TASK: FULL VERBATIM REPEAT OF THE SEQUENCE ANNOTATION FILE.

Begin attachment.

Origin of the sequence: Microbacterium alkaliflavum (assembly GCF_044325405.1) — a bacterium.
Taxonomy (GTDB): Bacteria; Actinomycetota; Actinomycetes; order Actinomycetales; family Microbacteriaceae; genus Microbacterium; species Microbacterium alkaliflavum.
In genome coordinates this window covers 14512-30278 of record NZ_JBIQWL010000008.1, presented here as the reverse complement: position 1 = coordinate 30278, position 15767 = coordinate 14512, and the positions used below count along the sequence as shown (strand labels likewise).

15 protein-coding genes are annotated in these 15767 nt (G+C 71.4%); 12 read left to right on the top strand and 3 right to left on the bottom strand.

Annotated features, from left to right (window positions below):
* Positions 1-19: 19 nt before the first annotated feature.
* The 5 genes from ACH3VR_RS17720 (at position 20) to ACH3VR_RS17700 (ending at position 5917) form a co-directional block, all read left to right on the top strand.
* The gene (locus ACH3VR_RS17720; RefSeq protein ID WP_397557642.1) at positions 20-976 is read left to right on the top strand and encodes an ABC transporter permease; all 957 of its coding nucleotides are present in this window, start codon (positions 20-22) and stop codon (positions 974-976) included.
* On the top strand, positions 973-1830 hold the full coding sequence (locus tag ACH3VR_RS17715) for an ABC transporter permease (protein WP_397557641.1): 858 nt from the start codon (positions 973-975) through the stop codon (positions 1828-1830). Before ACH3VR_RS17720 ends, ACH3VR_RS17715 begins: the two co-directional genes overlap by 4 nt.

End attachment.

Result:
Origin of the sequence: Microbacterium alkaliflavum (assembly GCF_044325405.1) — a bacterium.
Taxonomy (GTDB): Bacteria; Actinomycetota; Actinomycetes; order Actinomycetales; family Microbacteriaceae; genus Microbacterium; species Microbacterium alkaliflavum.
In genome coordinates this window covers 14512-30278 of record NZ_JBIQWL010000008.1, presented here as the reverse complement: position 1 = coordinate 30278, position 15767 = coordinate 14512, and the positions used below count along the sequence as shown (strand labels likewise).

15 protein-coding genes are annotated in these 15767 nt (G+C 71.4%); 12 read left to right on the top strand and 3 right to left on the bottom strand.

Annotated features, from left to right (window positions below):
* Positions 1-19: 19 nt before the first annotated feature.
* The 5 genes from ACH3VR_RS17720 (at position 20) to ACH3VR_RS17700 (ending at position 5917) form a co-directional block, all read left to right on the top strand.
* The gene (locus ACH3VR_RS17720; RefSeq protein ID WP_397557642.1) at positions 20-976 is read left to right on the top strand and encodes an ABC transporter permease; all 957 of its coding nucleotides are present in this window, start codon (positions 20-22) and stop codon (positions 974-976) included.
* On the top strand, positions 973-1830 hold the full coding sequence (locus tag ACH3VR_RS17715) for an ABC transporter permease (protein WP_397557641.1): 858 nt from the start codon (positions 973-975) through the stop codon (positions 1828-1830). Before ACH3VR_RS17720 ends, ACH3VR_RS17715 begins: the two co-directional genes overlap by 4 nt.